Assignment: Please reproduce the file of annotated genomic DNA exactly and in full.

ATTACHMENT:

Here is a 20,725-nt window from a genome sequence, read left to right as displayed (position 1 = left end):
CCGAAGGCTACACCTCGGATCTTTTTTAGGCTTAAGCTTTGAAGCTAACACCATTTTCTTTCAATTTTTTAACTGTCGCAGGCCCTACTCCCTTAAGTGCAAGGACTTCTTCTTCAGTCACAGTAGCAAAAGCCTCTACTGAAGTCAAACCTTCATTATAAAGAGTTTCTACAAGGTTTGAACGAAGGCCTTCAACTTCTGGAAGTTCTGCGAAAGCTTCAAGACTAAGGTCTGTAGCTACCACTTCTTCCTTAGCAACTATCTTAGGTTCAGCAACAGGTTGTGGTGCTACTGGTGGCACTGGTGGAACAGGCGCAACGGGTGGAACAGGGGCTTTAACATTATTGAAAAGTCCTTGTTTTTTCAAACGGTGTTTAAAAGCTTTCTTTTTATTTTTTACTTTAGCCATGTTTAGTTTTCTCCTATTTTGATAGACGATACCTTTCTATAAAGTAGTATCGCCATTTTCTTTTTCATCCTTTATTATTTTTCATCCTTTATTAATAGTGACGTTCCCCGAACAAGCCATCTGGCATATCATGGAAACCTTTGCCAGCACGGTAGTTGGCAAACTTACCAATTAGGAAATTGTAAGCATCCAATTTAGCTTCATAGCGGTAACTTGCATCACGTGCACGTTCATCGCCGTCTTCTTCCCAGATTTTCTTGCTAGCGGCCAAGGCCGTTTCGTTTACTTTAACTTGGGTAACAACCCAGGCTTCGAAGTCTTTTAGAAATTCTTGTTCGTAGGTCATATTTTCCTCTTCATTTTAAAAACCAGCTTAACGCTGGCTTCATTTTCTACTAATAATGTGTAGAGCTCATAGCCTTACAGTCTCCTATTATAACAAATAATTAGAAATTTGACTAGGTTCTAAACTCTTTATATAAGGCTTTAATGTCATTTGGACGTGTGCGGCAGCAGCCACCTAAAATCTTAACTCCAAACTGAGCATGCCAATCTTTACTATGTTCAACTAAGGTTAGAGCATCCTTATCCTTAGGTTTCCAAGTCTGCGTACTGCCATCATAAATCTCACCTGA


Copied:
Here is a 20,725-nt window from a genome sequence, read left to right as displayed (position 1 = left end):
CCGAAGGCTACACCTCGGATCTTTTTTAGGCTTAAGCTTTGAAGCTAACACCATTTTCTTTCAATTTTTTAACTGTCGCAGGCCCTACTCCCTTAAGTGCAAGGACTTCTTCTTCAGTCACAGTAGCAAAAGCCTCTACTGAAGTCAAACCTTCATTATAAAGAGTTTCTACAAGGTTTGAACGAAGGCCTTCAACTTCTGGAAGTTCTGCGAAAGCTTCAAGACTAAGGTCTGTAGCTACCACTTCTTCCTTAGCAACTATCTTAGGTTCAGCAACAGGTTGTGGTGCTACTGGTGGCACTGGTGGAACAGGCGCAACGGGTGGAACAGGGGCTTTAACATTATTGAAAAGTCCTTGTTTTTTCAAACGGTGTTTAAAAGCTTTCTTTTTATTTTTTACTTTAGCCATGTTTAGTTTTCTCCTATTTTGATAGACGATACCTTTCTATAAAGTAGTATCGCCATTTTCTTTTTCATCCTTTATTATTTTTCATCCTTTATTAATAGTGACGTTCCCCGAACAAGCCATCTGGCATATCATGGAAACCTTTGCCAGCACGGTAGTTGGCAAACTTACCAATTAGGAAATTGTAAGCATCCAATTTAGCTTCATAGCGGTAACTTGCATCACGTGCACGTTCATCGCCGTCTTCTTCCCAGATTTTCTTGCTAGCGGCCAAGGCCGTTTCGTTTACTTTAACTTGGGTAACAACCCAGGCTTCGAAGTCTTTTAGAAATTCTTGTTCGTAGGTCATATTTTCCTCTTCATTTTAAAAACCAGCTTAACGCTGGCTTCATTTTCTACTAATAATGTGTAGAGCTCATAGCCTTACAGTCTCCTATTATAACAAATAATTAGAAATTTGACTAGGTTCTAAACTCTTTATATAAGGCTTTAATGTCATTTGGACGTGTGCGGCAGCAGCCACCTAAAATCTTAACTCCAAACTGAGCATGCCAATCTTTACTATGTTCAACTAAGGTTAGAGCATCCTTATCCTTAGGTTTCCAAGTCTGCGTACTGCCATCATAAATCTCACCTGA